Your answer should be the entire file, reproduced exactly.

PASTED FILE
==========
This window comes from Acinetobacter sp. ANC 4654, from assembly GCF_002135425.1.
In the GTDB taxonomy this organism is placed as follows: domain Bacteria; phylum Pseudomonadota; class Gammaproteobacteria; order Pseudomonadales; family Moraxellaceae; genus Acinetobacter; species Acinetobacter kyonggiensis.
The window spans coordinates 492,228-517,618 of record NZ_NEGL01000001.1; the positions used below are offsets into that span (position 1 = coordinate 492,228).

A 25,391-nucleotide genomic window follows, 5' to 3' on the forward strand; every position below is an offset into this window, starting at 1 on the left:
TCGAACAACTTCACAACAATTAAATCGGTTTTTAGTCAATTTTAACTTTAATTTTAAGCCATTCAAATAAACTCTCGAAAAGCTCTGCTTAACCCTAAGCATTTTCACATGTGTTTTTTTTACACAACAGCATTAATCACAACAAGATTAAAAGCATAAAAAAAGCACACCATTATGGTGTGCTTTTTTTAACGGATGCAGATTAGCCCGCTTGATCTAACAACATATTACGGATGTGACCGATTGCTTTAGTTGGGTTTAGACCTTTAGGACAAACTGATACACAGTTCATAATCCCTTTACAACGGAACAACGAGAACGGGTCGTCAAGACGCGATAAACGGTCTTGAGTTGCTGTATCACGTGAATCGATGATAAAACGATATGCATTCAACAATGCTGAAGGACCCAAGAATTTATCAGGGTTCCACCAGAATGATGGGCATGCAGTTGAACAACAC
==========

This window comes from Acinetobacter sp. ANC 4654, from assembly GCF_002135425.1.
In the GTDB taxonomy this organism is placed as follows: domain Bacteria; phylum Pseudomonadota; class Gammaproteobacteria; order Pseudomonadales; family Moraxellaceae; genus Acinetobacter; species Acinetobacter kyonggiensis.
The window spans coordinates 492,228-517,618 of record NZ_NEGL01000001.1; the positions used below are offsets into that span (position 1 = coordinate 492,228).

A 25,391-nucleotide genomic window follows, 5' to 3' on the forward strand; every position below is an offset into this window, starting at 1 on the left:
TCGAACAACTTCACAACAATTAAATCGGTTTTTAGTCAATTTTAACTTTAATTTTAAGCCATTCAAATAAACTCTCGAAAAGCTCTGCTTAACCCTAAGCATTTTCACATGTGTTTTTTTTACACAACAGCATTAATCACAACAAGATTAAAAGCATAAAAAAAGCACACCATTATGGTGTGCTTTTTTTAACGGATGCAGATTAGCCCGCTTGATCTAACAACATATTACGGATGTGACCGATTGCTTTAGTTGGGTTTAGACCTTTAGGACAAACTGATACACAGTTCATAATCCCTTTACAACGGAACAACGAGAACGGGTCGTCAAGACGCGATAAACGGTCTTGAGTTGCTGTATCACGTGAATCGATGATAAAACGATATGCATTCAACAATGCTGAAGGACCCAAGAATTTATCAGGGTTCCACCAGAATGATGGGCATGCAGTTGAACAACAC